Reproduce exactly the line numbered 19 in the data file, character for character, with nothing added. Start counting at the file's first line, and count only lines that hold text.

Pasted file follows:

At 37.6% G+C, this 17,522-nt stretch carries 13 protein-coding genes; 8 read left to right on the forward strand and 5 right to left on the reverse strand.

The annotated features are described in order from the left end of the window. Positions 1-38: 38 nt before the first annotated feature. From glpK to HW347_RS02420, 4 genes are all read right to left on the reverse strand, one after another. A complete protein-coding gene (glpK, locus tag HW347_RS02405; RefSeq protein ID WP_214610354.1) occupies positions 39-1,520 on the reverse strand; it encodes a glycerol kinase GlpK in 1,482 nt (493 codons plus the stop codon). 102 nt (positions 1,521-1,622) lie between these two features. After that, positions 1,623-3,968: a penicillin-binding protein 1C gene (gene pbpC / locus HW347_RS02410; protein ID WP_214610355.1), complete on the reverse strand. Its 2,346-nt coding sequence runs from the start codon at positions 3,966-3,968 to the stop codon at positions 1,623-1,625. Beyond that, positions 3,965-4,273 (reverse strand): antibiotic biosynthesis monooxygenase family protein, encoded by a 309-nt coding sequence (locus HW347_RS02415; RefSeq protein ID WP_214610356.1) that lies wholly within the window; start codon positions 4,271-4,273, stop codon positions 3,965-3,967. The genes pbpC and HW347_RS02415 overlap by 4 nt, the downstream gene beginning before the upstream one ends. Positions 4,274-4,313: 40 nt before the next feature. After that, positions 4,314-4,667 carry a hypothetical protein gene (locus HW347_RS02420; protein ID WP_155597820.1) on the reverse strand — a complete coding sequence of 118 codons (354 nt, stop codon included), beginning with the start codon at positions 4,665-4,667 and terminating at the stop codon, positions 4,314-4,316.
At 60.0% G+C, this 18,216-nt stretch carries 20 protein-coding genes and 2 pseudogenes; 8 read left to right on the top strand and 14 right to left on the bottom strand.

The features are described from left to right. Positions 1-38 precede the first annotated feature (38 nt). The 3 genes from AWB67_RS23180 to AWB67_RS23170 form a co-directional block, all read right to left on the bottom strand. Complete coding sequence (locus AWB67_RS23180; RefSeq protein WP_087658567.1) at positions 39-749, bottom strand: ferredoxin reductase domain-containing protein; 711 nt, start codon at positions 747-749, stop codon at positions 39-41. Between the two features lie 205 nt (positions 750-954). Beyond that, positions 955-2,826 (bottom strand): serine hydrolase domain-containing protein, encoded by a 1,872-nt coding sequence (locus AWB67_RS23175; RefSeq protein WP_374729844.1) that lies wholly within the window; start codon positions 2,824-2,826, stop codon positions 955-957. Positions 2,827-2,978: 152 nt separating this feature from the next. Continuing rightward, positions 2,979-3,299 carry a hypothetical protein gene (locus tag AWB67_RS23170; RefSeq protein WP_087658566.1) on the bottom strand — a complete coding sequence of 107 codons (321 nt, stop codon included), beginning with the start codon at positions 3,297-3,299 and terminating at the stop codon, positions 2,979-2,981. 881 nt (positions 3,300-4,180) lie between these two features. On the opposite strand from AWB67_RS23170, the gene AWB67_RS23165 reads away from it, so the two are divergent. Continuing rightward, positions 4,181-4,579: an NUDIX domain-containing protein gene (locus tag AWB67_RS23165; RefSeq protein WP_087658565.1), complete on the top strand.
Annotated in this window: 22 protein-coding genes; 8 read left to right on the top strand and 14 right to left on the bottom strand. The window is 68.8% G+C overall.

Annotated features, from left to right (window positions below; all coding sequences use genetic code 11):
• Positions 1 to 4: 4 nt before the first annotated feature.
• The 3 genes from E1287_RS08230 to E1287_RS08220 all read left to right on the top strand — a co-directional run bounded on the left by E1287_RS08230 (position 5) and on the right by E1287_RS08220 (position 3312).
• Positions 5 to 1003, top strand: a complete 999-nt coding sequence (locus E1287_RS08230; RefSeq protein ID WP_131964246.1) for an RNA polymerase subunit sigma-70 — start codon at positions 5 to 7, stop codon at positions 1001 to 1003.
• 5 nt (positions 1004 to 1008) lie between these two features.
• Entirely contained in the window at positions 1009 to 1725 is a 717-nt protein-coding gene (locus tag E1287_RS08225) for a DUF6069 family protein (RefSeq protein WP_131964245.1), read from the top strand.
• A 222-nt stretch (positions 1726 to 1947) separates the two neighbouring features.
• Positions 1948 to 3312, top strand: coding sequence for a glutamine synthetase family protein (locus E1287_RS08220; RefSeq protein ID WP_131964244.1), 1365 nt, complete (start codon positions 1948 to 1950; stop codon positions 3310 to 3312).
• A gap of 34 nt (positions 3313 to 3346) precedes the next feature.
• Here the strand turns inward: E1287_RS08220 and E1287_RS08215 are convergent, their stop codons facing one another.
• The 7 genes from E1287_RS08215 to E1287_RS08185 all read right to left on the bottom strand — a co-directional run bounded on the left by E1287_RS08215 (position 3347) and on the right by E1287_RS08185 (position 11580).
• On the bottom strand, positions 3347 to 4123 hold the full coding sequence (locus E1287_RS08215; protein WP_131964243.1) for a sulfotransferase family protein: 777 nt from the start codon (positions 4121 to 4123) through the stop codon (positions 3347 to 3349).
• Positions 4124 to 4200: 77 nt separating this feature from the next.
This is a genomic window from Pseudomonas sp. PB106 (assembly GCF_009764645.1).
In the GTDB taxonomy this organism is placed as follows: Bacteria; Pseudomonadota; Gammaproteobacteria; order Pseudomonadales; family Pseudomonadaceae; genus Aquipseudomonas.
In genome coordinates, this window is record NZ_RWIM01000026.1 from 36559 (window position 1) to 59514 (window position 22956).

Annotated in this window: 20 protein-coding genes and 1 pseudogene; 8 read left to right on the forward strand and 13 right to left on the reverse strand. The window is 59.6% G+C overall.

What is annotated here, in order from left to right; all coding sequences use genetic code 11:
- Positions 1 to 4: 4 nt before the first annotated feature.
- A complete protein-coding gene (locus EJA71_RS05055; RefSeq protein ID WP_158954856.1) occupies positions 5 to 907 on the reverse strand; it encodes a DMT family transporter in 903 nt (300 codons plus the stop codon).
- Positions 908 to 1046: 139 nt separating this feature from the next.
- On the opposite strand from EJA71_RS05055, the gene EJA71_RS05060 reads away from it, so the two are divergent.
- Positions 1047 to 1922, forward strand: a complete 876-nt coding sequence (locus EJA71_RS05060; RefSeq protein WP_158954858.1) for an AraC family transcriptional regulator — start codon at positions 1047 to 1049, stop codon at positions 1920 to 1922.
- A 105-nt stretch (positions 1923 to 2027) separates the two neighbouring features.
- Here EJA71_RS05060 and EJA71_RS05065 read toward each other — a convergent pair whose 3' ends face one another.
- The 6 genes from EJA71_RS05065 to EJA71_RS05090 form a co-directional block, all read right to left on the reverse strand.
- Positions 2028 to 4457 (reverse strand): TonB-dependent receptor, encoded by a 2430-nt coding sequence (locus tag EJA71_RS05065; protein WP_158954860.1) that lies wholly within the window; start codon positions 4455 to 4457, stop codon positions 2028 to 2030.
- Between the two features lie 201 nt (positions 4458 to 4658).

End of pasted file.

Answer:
This is a genomic window from Pseudomonas sp. PB106 (assembly GCF_009764645.1).